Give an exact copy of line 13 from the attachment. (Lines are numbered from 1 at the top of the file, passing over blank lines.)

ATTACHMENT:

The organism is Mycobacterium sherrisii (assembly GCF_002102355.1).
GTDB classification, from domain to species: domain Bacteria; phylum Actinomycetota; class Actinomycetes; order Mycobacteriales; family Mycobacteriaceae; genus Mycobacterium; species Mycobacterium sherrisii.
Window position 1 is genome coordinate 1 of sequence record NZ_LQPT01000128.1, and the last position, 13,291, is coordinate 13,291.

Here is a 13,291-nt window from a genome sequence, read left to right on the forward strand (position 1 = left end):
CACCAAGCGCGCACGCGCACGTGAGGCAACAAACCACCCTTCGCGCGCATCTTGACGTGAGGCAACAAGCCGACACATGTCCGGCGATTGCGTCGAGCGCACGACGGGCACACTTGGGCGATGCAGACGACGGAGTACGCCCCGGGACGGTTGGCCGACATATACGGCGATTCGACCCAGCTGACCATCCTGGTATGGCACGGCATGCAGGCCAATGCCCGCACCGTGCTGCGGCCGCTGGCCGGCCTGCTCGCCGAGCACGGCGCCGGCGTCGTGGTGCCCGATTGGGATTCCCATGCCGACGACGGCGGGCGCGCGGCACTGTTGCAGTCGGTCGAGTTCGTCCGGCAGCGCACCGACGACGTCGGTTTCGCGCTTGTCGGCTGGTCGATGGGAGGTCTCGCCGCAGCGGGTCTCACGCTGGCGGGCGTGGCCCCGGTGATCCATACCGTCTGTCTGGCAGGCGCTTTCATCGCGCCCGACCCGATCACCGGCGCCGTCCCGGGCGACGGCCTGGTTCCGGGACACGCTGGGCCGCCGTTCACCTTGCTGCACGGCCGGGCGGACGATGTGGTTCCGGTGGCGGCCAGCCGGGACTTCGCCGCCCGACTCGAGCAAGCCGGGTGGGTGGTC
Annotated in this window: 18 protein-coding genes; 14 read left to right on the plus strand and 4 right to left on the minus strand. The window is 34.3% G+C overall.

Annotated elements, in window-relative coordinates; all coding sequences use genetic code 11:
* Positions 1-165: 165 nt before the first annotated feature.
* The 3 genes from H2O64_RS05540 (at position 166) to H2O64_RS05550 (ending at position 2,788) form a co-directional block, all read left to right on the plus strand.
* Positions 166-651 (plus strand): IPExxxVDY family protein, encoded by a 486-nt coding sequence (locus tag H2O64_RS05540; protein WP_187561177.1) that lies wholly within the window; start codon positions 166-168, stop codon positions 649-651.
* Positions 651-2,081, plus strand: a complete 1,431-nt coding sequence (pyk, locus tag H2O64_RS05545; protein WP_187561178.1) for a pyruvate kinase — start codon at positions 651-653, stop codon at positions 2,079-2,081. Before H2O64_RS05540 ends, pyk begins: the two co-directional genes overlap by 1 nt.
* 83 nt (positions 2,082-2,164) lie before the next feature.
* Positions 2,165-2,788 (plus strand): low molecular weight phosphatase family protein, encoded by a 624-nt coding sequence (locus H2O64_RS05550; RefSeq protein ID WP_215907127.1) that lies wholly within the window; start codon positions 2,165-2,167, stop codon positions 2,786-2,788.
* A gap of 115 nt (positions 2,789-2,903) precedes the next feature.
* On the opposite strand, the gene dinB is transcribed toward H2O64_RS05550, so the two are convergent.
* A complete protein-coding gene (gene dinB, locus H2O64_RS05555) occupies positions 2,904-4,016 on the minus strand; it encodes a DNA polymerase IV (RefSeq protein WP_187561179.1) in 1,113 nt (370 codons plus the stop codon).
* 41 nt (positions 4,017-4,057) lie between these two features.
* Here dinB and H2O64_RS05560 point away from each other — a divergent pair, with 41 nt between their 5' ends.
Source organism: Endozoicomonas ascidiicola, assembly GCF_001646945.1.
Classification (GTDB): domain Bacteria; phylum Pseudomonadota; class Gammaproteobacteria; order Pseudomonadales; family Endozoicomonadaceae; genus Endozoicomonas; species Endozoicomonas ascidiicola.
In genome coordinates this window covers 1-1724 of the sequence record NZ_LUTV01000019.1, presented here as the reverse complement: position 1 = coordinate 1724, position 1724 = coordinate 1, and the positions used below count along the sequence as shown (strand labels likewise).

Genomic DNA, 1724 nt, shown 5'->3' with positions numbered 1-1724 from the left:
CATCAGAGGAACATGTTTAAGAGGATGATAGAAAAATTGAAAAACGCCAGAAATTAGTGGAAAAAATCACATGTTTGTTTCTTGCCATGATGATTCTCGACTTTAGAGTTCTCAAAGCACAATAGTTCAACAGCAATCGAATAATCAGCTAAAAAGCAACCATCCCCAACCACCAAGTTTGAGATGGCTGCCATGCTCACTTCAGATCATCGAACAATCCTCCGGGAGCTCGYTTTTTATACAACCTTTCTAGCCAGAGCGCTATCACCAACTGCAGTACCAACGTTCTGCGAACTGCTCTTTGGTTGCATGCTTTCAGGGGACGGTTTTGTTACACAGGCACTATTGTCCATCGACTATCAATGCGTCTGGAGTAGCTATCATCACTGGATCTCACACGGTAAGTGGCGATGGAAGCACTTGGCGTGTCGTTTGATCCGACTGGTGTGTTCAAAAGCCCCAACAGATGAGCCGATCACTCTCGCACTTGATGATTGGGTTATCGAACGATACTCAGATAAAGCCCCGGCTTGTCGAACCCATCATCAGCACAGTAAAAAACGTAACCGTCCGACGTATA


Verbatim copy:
* Positions 2,165-2,788 (plus strand): low molecular weight phosphatase family protein, encoded by a 624-nt coding sequence (locus H2O64_RS05550; RefSeq protein ID WP_215907127.1) that lies wholly within the window; start codon positions 2,165-2,167, stop codon positions 2,786-2,788.